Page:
The Storm of GriefBy Sheryl Paul
May 18, 2013
What a different world we would live in if everyone allowed themselves to have a daily cry!
It’s a constellation of events and inner experiences that coalesce to create the perfect emotional storm that can only end in a release of grief, which is what happened a few weeks ago. My husband and I were struggling through a difficult conversation, I was tired, hormonal, and who-knows-what-else, and all of a sudden I felt a great swell of grief sitting in my chest, needing to come out. The next thing I knew I was crying hard. He held me as the grief shook my body. He asked why I was crying and I could only respond with, “I don’t know.” I didn’t know. And It didn’t matter. It had to do with the conversation but it didn’t. It had to do with the anniversary of my grandmother’s death and it didn’t. A gathering of grief had accumulated inside my body and it needed the safe space of my husband’s arms to let it out.
I cry less since becoming a mother almost nine years ago than I ever have in my life. Not that it’s necessarily healthy, but my time and attention are focused on my kids and work and that leaves little time for emotional breakdowns. As my kids get older and me-time opens back up, I’m finding that the tears that have been pushed down for nine years are re-emerging. And it feels so good, essential. My face looks different the morning after I’ve cried: puffier, yes, but also softer. The release of grief is the wave that crashes over the jagged rocks of psyche, softening the rough edges and allowing me to come back into my body. The release of grief clears out the fog of thoughts and causes me to see the world and my life with clarity.
Grief is a part of life. It’s a part of being a child and it’s a part of becoming an adult. We grieve when we grow up, when we leave childhood behind, the crumbling of innocence that happens when we step into the shoes of full-fledged adulthood. We grieve when our parents are still together and we have to loosen those ties to our childhood house and unit; we grieve when they’ve separated and the family home no longer exists. We grieve when we lose a loved one, a friend, a city, a job, a beloved pet. We grieve for the passage of of time, changes, endings. We grieve because we’re human and when we open our hearts to humanity, we find great beauty as well as great grief.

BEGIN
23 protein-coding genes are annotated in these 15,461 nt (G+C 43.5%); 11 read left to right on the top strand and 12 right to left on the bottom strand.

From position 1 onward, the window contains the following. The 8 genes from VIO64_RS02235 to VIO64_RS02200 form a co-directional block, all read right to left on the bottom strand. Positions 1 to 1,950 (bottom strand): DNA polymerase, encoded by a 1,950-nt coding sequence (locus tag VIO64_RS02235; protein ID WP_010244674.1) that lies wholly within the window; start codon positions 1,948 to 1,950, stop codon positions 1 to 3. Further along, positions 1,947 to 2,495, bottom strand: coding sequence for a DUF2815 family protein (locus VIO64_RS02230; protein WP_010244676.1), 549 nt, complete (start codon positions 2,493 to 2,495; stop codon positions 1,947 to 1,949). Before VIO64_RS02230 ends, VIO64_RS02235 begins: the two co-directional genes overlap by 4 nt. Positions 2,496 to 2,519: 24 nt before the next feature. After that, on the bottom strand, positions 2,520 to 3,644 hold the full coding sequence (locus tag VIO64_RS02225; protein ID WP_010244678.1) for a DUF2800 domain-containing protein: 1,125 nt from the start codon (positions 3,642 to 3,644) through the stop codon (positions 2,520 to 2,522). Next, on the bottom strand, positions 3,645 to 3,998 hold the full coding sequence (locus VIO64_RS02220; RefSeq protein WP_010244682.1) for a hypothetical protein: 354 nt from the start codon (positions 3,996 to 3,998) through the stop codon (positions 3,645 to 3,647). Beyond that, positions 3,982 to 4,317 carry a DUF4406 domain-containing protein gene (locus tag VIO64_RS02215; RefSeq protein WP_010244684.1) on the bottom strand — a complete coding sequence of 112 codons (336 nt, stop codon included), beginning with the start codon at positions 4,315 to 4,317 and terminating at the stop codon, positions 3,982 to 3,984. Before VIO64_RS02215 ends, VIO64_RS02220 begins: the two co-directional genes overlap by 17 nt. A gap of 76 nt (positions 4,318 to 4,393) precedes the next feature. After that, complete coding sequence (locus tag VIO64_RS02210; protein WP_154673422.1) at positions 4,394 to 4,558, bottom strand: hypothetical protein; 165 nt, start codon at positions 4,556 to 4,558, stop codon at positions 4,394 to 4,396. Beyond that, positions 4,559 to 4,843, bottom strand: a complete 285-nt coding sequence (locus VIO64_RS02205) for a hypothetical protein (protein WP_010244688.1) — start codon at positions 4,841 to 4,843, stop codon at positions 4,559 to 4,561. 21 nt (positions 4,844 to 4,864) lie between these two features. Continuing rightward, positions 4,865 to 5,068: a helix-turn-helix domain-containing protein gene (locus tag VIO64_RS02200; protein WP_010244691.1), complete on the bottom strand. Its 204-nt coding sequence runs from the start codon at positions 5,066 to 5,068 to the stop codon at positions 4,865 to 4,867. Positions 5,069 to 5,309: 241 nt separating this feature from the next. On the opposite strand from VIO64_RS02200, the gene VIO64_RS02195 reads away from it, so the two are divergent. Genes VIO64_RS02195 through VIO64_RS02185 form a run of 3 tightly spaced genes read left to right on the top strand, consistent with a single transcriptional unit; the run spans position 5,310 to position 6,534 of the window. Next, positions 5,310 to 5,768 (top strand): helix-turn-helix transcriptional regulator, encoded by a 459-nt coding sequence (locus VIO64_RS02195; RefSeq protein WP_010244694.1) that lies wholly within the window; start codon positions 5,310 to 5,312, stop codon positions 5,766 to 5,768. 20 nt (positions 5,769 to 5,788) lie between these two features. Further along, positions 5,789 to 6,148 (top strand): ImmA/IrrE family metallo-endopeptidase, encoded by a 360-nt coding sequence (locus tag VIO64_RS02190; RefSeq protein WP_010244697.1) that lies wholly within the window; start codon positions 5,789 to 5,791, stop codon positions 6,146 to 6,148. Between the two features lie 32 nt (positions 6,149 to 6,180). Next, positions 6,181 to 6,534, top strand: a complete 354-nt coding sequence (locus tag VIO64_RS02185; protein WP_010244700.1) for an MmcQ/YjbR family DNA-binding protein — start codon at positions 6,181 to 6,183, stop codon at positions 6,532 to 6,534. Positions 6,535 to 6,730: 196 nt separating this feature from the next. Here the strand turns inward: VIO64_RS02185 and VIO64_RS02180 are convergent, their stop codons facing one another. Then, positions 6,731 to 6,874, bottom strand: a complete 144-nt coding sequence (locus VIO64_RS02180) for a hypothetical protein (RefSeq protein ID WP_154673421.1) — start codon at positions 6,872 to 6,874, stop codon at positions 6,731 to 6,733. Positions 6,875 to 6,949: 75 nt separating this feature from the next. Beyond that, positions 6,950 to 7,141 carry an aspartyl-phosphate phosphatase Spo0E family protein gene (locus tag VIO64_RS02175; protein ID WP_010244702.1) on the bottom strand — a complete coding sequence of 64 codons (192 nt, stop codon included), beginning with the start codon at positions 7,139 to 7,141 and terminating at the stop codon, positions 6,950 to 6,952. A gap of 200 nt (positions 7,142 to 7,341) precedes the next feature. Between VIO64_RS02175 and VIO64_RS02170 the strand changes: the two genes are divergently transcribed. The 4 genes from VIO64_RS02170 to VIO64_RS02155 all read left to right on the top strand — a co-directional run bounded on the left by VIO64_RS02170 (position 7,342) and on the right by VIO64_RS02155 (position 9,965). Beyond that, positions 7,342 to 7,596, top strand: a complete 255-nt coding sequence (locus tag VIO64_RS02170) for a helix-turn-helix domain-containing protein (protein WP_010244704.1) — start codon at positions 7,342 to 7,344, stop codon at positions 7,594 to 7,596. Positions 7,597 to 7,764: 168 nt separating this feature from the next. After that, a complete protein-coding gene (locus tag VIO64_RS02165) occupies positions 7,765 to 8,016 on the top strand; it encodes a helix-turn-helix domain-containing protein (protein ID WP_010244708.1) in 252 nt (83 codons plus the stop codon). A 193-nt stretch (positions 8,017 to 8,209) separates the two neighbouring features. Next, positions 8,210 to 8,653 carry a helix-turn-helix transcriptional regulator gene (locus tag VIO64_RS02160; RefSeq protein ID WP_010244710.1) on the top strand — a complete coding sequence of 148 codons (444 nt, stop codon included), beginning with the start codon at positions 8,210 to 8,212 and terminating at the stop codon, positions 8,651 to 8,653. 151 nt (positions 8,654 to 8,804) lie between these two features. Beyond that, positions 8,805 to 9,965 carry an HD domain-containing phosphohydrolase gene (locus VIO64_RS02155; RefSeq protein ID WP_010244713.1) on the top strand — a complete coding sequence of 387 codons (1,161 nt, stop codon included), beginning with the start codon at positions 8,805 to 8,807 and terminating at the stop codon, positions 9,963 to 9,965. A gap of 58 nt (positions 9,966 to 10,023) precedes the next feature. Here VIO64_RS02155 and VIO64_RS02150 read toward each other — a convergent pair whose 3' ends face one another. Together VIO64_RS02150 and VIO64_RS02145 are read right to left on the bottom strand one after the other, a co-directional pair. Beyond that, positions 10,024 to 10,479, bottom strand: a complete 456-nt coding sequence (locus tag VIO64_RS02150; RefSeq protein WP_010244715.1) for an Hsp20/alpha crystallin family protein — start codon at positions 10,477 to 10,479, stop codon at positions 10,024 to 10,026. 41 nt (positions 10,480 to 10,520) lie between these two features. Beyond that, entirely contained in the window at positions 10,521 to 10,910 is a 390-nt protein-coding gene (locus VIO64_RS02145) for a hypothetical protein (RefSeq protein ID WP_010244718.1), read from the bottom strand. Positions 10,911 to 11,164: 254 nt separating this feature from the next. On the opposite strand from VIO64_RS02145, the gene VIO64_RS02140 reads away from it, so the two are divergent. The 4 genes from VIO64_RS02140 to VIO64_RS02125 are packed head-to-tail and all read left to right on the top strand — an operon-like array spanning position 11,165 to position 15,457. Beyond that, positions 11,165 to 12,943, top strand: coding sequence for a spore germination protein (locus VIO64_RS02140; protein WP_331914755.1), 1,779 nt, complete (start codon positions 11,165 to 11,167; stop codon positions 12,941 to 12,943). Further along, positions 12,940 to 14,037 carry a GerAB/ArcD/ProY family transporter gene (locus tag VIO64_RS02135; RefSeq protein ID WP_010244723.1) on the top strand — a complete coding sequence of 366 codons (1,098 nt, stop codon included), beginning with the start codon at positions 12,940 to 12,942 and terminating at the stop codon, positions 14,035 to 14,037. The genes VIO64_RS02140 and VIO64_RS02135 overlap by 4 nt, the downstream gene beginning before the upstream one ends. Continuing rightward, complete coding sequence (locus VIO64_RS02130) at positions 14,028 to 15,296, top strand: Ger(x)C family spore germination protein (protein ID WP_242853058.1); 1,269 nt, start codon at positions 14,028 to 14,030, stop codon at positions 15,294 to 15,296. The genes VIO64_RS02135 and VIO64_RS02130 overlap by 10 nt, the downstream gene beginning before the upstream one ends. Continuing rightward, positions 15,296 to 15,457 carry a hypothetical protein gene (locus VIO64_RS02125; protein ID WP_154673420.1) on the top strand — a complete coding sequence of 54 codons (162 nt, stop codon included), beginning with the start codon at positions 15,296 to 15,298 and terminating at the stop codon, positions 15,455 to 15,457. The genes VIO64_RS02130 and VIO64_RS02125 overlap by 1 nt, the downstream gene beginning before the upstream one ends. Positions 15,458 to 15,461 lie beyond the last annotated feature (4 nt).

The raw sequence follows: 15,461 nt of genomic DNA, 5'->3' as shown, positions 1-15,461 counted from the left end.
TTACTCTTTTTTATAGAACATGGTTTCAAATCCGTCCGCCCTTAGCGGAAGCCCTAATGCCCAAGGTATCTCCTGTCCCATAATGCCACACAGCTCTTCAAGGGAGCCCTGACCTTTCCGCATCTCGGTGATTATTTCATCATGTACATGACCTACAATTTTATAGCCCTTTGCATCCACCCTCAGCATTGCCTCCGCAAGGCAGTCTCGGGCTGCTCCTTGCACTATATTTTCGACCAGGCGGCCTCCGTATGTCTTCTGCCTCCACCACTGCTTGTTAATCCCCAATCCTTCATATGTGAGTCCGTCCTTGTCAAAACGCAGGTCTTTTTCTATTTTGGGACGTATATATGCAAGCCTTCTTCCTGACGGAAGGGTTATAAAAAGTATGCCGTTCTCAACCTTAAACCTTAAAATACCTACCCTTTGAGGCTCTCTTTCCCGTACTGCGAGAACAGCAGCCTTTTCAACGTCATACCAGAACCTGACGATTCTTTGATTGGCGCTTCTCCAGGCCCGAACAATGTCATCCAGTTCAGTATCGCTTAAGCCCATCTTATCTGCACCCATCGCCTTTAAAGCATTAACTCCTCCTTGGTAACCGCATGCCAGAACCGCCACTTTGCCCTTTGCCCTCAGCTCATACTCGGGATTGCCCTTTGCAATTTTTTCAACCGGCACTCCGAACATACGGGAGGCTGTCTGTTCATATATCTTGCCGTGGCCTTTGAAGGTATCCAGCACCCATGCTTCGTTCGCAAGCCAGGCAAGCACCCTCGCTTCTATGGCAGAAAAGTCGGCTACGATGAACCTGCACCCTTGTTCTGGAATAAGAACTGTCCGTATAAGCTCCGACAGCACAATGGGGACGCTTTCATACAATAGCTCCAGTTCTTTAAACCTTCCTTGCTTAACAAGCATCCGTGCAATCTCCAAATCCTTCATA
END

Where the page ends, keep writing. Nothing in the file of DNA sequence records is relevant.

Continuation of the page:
Our habitual response to grief is to resist. Part of this is a normal, human/animal response to push away anything painful: the starfish that contracts when we touch it. Part of it is a result of growing up in a parenting and educational culture that doesn’t know how to give loving attention to big feelings. We resist the grief yet there’s something so sweet that occurs when we finally surrender to the center of the storm. Like the eye of the hurricane, there’s a stillness in grief, an exhale. And when the storm has passed, when your body stops shaking, when the sob has been released from your chest and throat, there’s a peacefulness.
When I’m talking to my clients about grief and how necessary it is to make time and space, to slow down enough to release, I mention the movie, Broadcast News, in which Holly Hunter plays a television news producer who has daily emotional breakdowns. If I remember the film correctly, she actually schedules time for these breakdowns, knowing how essential they are to her capacity to continue in her high-stress job. So every day around 11am she steps out the back door of the building, sits down on the fire escape steps, and cries. She cries and cries and cries – full release – then stands up, wipes her face, dusts off her clothes, and resumes her work.
Can you imagine how different your life would be if, in addition to coffee breaks and lunch meetings, you also took time for crying breaks? Can you imagine what it would feel like to commit to a daily practice of attending to your emotional life where you allow whatever needed to move through you to move through? Anxiety and panic are often manifestations of bottled up feelings, a lifetime of anger, frustration, heartbreak, sadness, and fear pushed down because there was no space for them as a child or your caregivers didn’t know how to attend to these big feelings. The healing process as an adult must include time and space to attend to those big feelings in smaller eruptions so that they don’t rumble into volcanic proportions.
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